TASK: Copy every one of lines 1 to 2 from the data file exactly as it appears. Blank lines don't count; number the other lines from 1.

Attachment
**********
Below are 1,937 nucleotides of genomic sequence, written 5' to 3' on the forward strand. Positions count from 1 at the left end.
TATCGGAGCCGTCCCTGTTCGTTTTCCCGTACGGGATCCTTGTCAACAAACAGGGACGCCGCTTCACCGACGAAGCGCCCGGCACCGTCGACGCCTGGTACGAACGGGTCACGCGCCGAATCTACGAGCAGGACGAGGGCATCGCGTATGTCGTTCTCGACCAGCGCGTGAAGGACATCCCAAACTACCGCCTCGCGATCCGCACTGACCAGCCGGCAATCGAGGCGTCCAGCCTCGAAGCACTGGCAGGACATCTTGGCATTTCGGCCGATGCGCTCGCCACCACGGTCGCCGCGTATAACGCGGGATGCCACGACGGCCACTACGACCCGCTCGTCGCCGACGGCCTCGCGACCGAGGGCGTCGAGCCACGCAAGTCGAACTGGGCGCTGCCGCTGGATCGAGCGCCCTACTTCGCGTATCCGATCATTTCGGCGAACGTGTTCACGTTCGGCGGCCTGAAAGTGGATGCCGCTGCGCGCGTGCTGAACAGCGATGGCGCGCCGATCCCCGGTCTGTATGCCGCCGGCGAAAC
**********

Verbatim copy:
Below are 1,937 nucleotides of genomic sequence, written 5' to 3' on the forward strand. Positions count from 1 at the left end.
TATCGGAGCCGTCCCTGTTCGTTTTCCCGTACGGGATCCTTGTCAACAAACAGGGACGCCGCTTCACCGACGAAGCGCCCGGCACCGTCGACGCCTGGTACGAACGGGTCACGCGCCGAATCTACGAGCAGGACGAGGGCATCGCGTATGTCGTTCTCGACCAGCGCGTGAAGGACATCCCAAACTACCGCCTCGCGATCCGCACTGACCAGCCGGCAATCGAGGCGTCCAGCCTCGAAGCACTGGCAGGACATCTTGGCATTTCGGCCGATGCGCTCGCCACCACGGTCGCCGCGTATAACGCGGGATGCCACGACGGCCACTACGACCCGCTCGTCGCCGACGGCCTCGCGACCGAGGGCGTCGAGCCACGCAAGTCGAACTGGGCGCTGCCGCTGGATCGAGCGCCCTACTTCGCGTATCCGATCATTTCGGCGAACGTGTTCACGTTCGGCGGCCTGAAAGTGGATGCCGCTGCGCGCGTGCTGAACAGCGATGGCGCGCCGATCCCCGGTCTGTATGCCGCCGGCGAAAC